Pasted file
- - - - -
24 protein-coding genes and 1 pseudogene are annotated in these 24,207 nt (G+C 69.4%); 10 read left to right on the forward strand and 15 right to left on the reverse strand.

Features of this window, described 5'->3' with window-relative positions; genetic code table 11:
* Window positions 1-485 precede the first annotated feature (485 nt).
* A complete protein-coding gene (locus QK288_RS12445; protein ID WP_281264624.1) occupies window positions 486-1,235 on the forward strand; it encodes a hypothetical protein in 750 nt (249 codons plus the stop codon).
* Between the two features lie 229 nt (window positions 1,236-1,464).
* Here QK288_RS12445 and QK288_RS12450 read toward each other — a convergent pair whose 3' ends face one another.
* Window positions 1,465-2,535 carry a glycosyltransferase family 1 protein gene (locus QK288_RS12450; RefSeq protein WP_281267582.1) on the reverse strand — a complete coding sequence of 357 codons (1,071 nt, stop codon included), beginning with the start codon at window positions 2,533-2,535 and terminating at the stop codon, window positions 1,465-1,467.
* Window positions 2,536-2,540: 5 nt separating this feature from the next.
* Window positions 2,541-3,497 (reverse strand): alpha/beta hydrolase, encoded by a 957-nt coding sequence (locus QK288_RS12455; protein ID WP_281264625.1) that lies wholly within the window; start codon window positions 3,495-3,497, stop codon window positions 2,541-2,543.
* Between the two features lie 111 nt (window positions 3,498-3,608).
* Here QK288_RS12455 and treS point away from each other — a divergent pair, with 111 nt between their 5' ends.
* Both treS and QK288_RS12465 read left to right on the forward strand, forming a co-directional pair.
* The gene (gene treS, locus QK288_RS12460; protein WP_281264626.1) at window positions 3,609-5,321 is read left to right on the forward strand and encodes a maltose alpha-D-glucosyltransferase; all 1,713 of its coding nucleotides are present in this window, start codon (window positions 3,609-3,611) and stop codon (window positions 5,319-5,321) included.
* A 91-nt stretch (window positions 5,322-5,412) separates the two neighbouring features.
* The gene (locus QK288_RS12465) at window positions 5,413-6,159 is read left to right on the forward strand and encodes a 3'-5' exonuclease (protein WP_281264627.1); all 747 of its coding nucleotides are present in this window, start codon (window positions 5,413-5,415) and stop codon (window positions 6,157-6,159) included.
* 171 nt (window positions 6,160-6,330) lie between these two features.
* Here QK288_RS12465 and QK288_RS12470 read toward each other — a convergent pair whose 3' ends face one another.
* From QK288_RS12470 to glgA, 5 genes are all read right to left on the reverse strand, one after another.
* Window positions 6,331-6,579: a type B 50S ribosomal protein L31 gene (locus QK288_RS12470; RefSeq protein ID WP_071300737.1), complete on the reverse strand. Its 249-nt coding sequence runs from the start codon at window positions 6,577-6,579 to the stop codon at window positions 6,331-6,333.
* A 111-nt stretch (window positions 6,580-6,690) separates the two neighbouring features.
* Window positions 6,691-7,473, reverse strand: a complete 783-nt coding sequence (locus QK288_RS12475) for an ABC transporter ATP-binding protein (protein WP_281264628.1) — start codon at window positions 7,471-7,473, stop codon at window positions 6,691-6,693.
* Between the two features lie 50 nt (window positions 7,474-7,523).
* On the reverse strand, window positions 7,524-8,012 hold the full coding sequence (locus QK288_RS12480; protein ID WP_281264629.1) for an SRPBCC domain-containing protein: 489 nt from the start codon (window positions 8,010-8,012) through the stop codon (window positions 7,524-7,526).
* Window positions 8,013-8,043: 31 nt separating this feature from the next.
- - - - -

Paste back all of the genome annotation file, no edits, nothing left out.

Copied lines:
24 protein-coding genes and 1 pseudogene are annotated in these 24,207 nt (G+C 69.4%); 10 read left to right on the forward strand and 15 right to left on the reverse strand.

Features of this window, described 5'->3' with window-relative positions; genetic code table 11:
* Window positions 1-485 precede the first annotated feature (485 nt).
* A complete protein-coding gene (locus QK288_RS12445; protein ID WP_281264624.1) occupies window positions 486-1,235 on the forward strand; it encodes a hypothetical protein in 750 nt (249 codons plus the stop codon).
* Between the two features lie 229 nt (window positions 1,236-1,464).
* Here QK288_RS12445 and QK288_RS12450 read toward each other — a convergent pair whose 3' ends face one another.
* Window positions 1,465-2,535 carry a glycosyltransferase family 1 protein gene (locus QK288_RS12450; RefSeq protein WP_281267582.1) on the reverse strand — a complete coding sequence of 357 codons (1,071 nt, stop codon included), beginning with the start codon at window positions 2,533-2,535 and terminating at the stop codon, window positions 1,465-1,467.
* Window positions 2,536-2,540: 5 nt separating this feature from the next.
* Window positions 2,541-3,497 (reverse strand): alpha/beta hydrolase, encoded by a 957-nt coding sequence (locus QK288_RS12455; protein ID WP_281264625.1) that lies wholly within the window; start codon window positions 3,495-3,497, stop codon window positions 2,541-2,543.
* Between the two features lie 111 nt (window positions 3,498-3,608).
* Here QK288_RS12455 and treS point away from each other — a divergent pair, with 111 nt between their 5' ends.
* Both treS and QK288_RS12465 read left to right on the forward strand, forming a co-directional pair.
* The gene (gene treS, locus QK288_RS12460; protein WP_281264626.1) at window positions 3,609-5,321 is read left to right on the forward strand and encodes a maltose alpha-D-glucosyltransferase; all 1,713 of its coding nucleotides are present in this window, start codon (window positions 3,609-3,611) and stop codon (window positions 5,319-5,321) included.
* A 91-nt stretch (window positions 5,322-5,412) separates the two neighbouring features.
* The gene (locus QK288_RS12465) at window positions 5,413-6,159 is read left to right on the forward strand and encodes a 3'-5' exonuclease (protein WP_281264627.1); all 747 of its coding nucleotides are present in this window, start codon (window positions 5,413-5,415) and stop codon (window positions 6,157-6,159) included.
* 171 nt (window positions 6,160-6,330) lie between these two features.
* Here QK288_RS12465 and QK288_RS12470 read toward each other — a convergent pair whose 3' ends face one another.
* From QK288_RS12470 to glgA, 5 genes are all read right to left on the reverse strand, one after another.
* Window positions 6,331-6,579: a type B 50S ribosomal protein L31 gene (locus QK288_RS12470; RefSeq protein ID WP_071300737.1), complete on the reverse strand. Its 249-nt coding sequence runs from the start codon at window positions 6,577-6,579 to the stop codon at window positions 6,331-6,333.
* A 111-nt stretch (window positions 6,580-6,690) separates the two neighbouring features.
* Window positions 6,691-7,473, reverse strand: a complete 783-nt coding sequence (locus QK288_RS12475) for an ABC transporter ATP-binding protein (protein WP_281264628.1) — start codon at window positions 7,471-7,473, stop codon at window positions 6,691-6,693.
* Between the two features lie 50 nt (window positions 7,474-7,523).
* On the reverse strand, window positions 7,524-8,012 hold the full coding sequence (locus QK288_RS12480; protein ID WP_281264629.1) for an SRPBCC domain-containing protein: 489 nt from the start codon (window positions 8,010-8,012) through the stop codon (window positions 7,524-7,526).
* Window positions 8,013-8,043: 31 nt separating this feature from the next.